Brusselsshould admit the legitimacy of their aspiration to be treated as no more and no less than neighbours. Asymmetrical though it may be, from the Belarusian standpoint cooperation with the EU should be based on common (economic) interests rather than allegedly shared values and unrealistic standards. As developments within the EaP framework have shown, Belarus and the EU do share an interest in cooperating in some fields such as energy security, integrated border management or transit infrastructure. Although these issues do have a (geo)political dimension, they should be exempt of “hard” conditionality altogether.
Meeting the Belarusians halfway, the EU should resume cooperation in opening a “third track” – that of a real partnership. It would complement the two others in providing a comprehensive roadmap for accompanying the “modernisation through liberalisation” of the country, irrespective of its leader’s wrongdoings. The track should be paved with clear benchmarks and fair rewards for each step made towards reforms, sector by sector.
What it takes is ensuring that civil society is allowed to evaluate how the bureaucratic camp follows the roadmap – a difficult task indeed in Belarus. Yet, under the flagship of EaP institutions such as the Civil Society Forum (CSF) or the Conference of Regional and Local Authorities (CORLEAP), the EU could mediate for non- and sub-state actors to monitor a negotiated transformation process. This cannot proceed without the prior mobilisation of the reform-minded segments of the Belarusian bureaucracy however.
4. Finding suitable interlocutors: reach out to disappointed elites
The 19 December 2010 events and the subsequent freezing of most EU projects involving Belarusian state bodies has crushed the hopes that the EaP had raised in administrative and business circles since 2008. Off the record, civil servants and local stakeholders managing these projects now confess their frustration with this situation.
Taking stock of Belarusians’ growing resentment with Lukashenka’s mishandling of the economic crisis, the EU should try and reach to these “disappointed” elites (May 2011)as they could play a pivotal role for catalysing change. Given that two third of the population holds Lukashenka personally responsible for the country’s woes (NISEPI 2011), there must be malcontents within the state machinery willing to reverse the trend. Looking ahead to a post-Lukashenka era, the EU should identify, encourage and support these regime insiders.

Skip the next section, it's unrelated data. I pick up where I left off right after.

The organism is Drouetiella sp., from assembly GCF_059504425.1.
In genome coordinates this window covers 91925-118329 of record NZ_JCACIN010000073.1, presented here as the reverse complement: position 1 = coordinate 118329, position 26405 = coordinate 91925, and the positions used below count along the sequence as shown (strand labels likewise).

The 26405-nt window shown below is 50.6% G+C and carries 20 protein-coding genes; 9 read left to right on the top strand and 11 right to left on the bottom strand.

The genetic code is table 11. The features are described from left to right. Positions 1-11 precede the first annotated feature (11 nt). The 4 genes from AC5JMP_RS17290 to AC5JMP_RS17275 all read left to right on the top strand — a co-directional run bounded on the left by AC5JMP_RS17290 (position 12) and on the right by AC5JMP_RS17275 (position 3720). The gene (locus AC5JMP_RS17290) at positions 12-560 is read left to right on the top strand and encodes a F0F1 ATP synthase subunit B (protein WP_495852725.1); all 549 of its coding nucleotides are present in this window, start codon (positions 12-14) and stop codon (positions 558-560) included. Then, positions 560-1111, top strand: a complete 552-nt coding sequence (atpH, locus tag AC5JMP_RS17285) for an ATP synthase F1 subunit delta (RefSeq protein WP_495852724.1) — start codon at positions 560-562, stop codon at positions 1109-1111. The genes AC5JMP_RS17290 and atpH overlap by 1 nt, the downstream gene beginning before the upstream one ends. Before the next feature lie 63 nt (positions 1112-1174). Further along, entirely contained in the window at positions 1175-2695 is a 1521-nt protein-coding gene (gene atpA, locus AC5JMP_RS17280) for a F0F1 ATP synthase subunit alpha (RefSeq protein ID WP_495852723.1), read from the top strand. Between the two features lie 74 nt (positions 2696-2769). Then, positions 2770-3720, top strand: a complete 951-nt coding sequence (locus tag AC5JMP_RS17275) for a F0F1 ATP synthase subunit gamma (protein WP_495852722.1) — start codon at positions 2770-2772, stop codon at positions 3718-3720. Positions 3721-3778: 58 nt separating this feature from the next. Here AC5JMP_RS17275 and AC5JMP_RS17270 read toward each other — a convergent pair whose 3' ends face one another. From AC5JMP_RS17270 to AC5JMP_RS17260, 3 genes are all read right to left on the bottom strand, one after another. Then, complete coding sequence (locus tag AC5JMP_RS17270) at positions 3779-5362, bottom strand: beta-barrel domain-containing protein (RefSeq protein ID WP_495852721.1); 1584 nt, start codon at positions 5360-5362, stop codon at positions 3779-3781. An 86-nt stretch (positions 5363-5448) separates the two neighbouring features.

This was advocated in a recent US report that recommended identifying viable agents of change among the Belarusian ruling elite (BelarusWorkingGroup 2011).Building on the model of the Orange Revolution in Ukraine, it suggests for example approaching Belarusian diplomats and encouraging them to resign. Anticipating future allegiance shifts, the EU should indeed reach out beyond its traditional supporters in Belarus – the democratic opposition, pro-EU NGOs, the urban and educated youth – in order to rally the frustrated middle class to the cause of reforms.
When the time for de-sovietisation and eventually “de-Lukashenkisation” of state structures will come, Belarusian bureaucrats will have to go through a “perestroika” of sorts – they cannot simply be laid off. EU officials and notably the EU Delegation in Minsk should readily try and persuade them that reforms are unavoidable and that the EU’s transition model is ultimately better than the Russian one. Henceforth, the EU should step up its efforts in terms of institutional capacity-building and grant them access to “socialisation” platforms in the EU, through training, professional mentoring, exchange programs (TWINNING, Erasmus), familiarisation with EU economic law, etc. Alongside instruments designed for civil society organisations, such incentives targeting civil servants can help prepare the ground for civic dialogue and democratic change in Belarus.